Our nation struggles with many economic issues.  The most dangerous to a successful economy and domestic peace however, is unemployment.

Many among us, still living, yet born in the 20’s will remember the many tough times, as listed below.  During each of these tens of thousands of individuals lost their jobs, could not care for their families, some took their own lives.

The Great Depression
Lasting from 1929 until 1938, it was the biggest economic crisis in U.S. history. Unemployment reached 25% in 1933 and remained at 19% in 1938. The Depression ended because of three things: the New Deal, the end of the drought that caused the Dust Bowl, and increased spending for World War II.

1949
This 11-month recession began in November 1948. It lasted until October 1949, when unemployment reached a peak of 7.9%. It was a mild adjustment as the economy continued adapting to peacetime production.

1953
This recession lasted 10 months, from July 1953 to May 1954. It resulted from demobilization following the Korean War. Unemployment didn’t reach its peak of 6.1% until September 1954, four months after the recession ended. In 1953, GDP contracted 2.2% in the third quarter and 5.9% in Q4. In 1954, it contracted 1.9% in Q1.

1957
In this recession, which took place from August 1957 to April 1958, GDP fell 4.1% in Q4 1957, then plummeted another 10% in Q1 1958. Unemployment didn’t reach its peak of 7.5% until July 1958. The Fed’s contractionary monetary policy is considered the cause of this economic slowdown.

1960
Starting in April 1960, this recession lasted 10 months, until February 1961. GDP was -2.1% in Q2 1960, rose 2.0% in Q3, but was -5.0% in Q4. Unemployment reached a peak of 7.1% in May 1961. President John F. Kennedy ended the recession with stimulus spending. His opponent, Richard Nixon, said the recession cost him the election. He had been vice president, so voters blamed the Republicans for causing it.

1970
This recession was relatively mild, lasting 11 months—from December 1969 to November 1970. GDP was -1.9% in Q4 1969. It was -0.6% in Q1, then rose 0.6% in Q2 and 3.7% in Q3. In Q4, it was -4.2% before rising 11.3% in Q1 1971. Unemployment peaked at 6.1% in December 1970.

1973–1975
This recession lasted 16 months, from November 1973 to March 1975. The Organization of Petroleum Exporting Countries (OPEC) is blamed for quadrupling oil prices. But the OPEC oil embargo alone didn’t cause such a deep recession. Two other factors contributed.

First, President Nixon instituted wage-price controls. This kept prices too high, reducing demand. Wage controls made salaries too high and forced businesses to lay off workers. Second, Nixon took the United States off the gold standard in response to a run on the gold held at Fort Knox, which led to inflation. The price of gold skyrocketed to $120 an ounce while the dollar’s value plummeted.

The result was stagflation and five quarters of negative GDP growth: 1973 Q3, -2.1%; 1974 Q1, -3.4%; Q3, -3.7%; Q4, -1.5%; and 1975 Q1, -4.8%. Unemployment reached a peak of 9% in May 1975, two months after the recession had ended.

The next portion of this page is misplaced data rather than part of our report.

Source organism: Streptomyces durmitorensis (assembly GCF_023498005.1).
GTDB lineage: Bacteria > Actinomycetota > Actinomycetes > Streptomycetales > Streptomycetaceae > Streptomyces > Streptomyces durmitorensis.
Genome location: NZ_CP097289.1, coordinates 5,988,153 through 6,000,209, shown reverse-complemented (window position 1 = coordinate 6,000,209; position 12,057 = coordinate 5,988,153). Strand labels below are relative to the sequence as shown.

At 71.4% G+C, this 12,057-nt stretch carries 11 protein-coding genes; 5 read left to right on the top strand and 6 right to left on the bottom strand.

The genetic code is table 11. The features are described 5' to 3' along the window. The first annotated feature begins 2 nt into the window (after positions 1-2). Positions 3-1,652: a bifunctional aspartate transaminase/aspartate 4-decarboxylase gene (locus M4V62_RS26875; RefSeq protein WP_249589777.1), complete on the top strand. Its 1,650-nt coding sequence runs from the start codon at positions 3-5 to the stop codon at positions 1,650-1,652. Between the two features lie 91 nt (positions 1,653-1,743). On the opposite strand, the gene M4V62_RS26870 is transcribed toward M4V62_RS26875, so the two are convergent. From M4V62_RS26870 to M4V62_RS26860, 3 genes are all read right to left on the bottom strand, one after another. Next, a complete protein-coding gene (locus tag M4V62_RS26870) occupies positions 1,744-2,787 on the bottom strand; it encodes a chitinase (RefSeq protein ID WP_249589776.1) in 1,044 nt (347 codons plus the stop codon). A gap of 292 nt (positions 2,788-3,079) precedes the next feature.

1980–1982
The economy suffered a double whammy of two recessions in this period. There was one during the first six months of 1980. The second lasted 16 months, from July 1981 to November 1982.

The Fed caused this recession by raising interest rates to combat inflation. That reduced business spending. The Iranian oil embargo aggravated economic conditions by reducing U.S. oil supplies, which drove up prices.

GDP was negative for six of the 12 quarters. The worst was Q2 1980 at -8.0%. Until the 2008–2009 recession, that was the worst quarterly decline since the Great Depression. Unemployment rose to 10.8% in November and December 1982, the highest level in any modern recession. It was above 10% for 10 months. President Reagan lowered the tax rate and boosted the defense budget, helping to end the recession.

1990–1991
This recession ran nine months, from July 1990 to March 1991. The 1989 savings and loan crisis caused it. GDP was -3.6% in Q4 1990 and -1.9% in Q1 1991. Unemployment peaked at 7.8% in June 1992.

2001
The 2001 recession lasted eight months, from March to November. It was caused by a boom and subsequent bust in dot-com businesses. The boom was partially created by the Y2K scare in 2000. Companies bought billions of dollars’ worth of new software because they were afraid the old systems weren’t designed to transition from the 1900s to the 2000s. But many dot-com businesses were significantly overvalued and failed.

The 9/11 attack worsened the recession. The economy contracted in two quarters: Q1, -1.1% and Q3, -1.7%. Unemployment continued rising until it peaked at 6.3% in June 2003.

2008–2009
The Great Recession was the worst financial crisis in the United States since the 1929 Depression. It also was the longest-lasting: from December 2007 to June 2009. The subprime mortgage crisis was the trigger. That created a global bank credit crisis in 2007. By 2008, the credit crisis had spread to the general economy through the widespread use of derivatives.

The economy shrank in five quarters, including four quarters in a row. Two quarters contracted more than 5%. In Q4 2008, GDP was -8.4%, worse than any other recession since the Great Depression. The recession ended in Q3 2009, when GDP turned positive, thanks to an economic stimulus package.

Today, under leadership that understands business and what makes it work, we have the lowest unemployment in 50 years.

Adapted from “History of U.S. Recessions in the United States”

By Kimberly Amadeo Updated May 30, 2019